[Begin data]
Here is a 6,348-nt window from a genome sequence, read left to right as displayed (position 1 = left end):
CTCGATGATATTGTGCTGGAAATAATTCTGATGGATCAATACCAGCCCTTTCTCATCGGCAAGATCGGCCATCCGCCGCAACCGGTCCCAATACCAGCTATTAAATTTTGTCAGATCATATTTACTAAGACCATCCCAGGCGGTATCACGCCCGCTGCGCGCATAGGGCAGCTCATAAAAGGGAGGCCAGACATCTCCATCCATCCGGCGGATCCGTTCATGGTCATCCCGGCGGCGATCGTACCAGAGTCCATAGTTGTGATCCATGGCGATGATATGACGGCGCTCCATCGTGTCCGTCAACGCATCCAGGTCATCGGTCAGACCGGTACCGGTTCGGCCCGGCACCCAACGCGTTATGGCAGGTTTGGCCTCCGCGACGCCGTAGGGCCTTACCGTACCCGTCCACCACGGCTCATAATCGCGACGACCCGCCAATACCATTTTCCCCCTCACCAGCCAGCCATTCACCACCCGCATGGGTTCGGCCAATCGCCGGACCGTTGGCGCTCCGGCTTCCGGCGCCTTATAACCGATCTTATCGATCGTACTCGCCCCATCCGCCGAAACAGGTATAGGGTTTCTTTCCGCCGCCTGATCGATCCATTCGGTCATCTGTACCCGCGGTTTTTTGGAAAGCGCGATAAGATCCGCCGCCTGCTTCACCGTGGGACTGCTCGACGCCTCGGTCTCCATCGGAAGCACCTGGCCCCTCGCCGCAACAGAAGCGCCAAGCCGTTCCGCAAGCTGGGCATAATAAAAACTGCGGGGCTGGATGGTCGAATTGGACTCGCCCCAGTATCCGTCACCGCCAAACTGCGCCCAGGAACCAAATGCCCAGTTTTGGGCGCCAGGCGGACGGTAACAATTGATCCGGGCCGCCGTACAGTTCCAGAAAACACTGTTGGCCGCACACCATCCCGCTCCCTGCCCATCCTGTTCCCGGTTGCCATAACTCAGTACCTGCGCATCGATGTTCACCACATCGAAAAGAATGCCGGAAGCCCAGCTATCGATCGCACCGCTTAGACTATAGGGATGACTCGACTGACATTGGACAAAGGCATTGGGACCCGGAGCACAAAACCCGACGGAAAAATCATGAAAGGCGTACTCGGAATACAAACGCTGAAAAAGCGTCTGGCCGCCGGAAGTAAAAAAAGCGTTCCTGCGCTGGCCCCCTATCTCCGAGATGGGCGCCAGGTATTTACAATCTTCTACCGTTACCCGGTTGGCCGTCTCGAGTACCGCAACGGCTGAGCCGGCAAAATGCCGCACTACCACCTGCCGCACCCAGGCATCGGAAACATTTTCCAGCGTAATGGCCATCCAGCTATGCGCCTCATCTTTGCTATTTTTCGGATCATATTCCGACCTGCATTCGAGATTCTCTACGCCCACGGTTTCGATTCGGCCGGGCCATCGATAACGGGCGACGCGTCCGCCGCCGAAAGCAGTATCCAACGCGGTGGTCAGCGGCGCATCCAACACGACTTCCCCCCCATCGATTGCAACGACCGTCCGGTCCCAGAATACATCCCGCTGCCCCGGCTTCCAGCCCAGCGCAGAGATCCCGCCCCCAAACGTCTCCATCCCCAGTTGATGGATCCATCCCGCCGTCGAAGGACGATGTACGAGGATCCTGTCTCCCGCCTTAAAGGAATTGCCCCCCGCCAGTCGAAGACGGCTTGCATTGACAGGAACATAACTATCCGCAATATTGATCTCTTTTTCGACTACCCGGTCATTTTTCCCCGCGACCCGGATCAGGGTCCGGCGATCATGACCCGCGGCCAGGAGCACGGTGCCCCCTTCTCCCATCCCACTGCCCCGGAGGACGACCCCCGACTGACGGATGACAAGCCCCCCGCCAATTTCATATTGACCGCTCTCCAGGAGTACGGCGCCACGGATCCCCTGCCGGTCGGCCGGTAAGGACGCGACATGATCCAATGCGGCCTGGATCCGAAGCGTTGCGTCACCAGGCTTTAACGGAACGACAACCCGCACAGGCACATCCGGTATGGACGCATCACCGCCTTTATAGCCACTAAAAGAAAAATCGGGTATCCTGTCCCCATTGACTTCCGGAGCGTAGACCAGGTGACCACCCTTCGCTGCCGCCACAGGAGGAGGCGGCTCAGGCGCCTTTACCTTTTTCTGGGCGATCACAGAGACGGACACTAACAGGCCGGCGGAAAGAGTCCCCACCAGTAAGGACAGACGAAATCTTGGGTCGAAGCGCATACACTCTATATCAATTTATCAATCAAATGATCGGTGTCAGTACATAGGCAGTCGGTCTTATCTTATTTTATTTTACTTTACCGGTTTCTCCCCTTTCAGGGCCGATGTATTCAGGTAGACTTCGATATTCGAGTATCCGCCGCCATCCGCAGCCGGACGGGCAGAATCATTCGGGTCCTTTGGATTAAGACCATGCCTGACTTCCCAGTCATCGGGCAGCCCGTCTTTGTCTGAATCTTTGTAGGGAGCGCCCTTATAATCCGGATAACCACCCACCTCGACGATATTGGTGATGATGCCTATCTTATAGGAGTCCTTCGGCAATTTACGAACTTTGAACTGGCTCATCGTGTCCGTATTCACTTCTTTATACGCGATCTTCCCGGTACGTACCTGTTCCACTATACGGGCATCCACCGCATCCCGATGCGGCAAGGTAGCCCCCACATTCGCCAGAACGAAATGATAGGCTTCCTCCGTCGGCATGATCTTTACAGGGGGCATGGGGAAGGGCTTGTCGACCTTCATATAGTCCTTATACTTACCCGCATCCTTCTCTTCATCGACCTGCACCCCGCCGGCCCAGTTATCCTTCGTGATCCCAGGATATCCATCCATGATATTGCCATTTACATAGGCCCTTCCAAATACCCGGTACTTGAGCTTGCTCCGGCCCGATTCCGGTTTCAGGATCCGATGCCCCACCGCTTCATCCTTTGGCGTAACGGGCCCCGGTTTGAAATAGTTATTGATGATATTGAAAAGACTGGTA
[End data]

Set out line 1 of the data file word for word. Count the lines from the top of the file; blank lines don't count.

Here is a 6,348-nt window from a genome sequence, read left to right as displayed (position 1 = left end):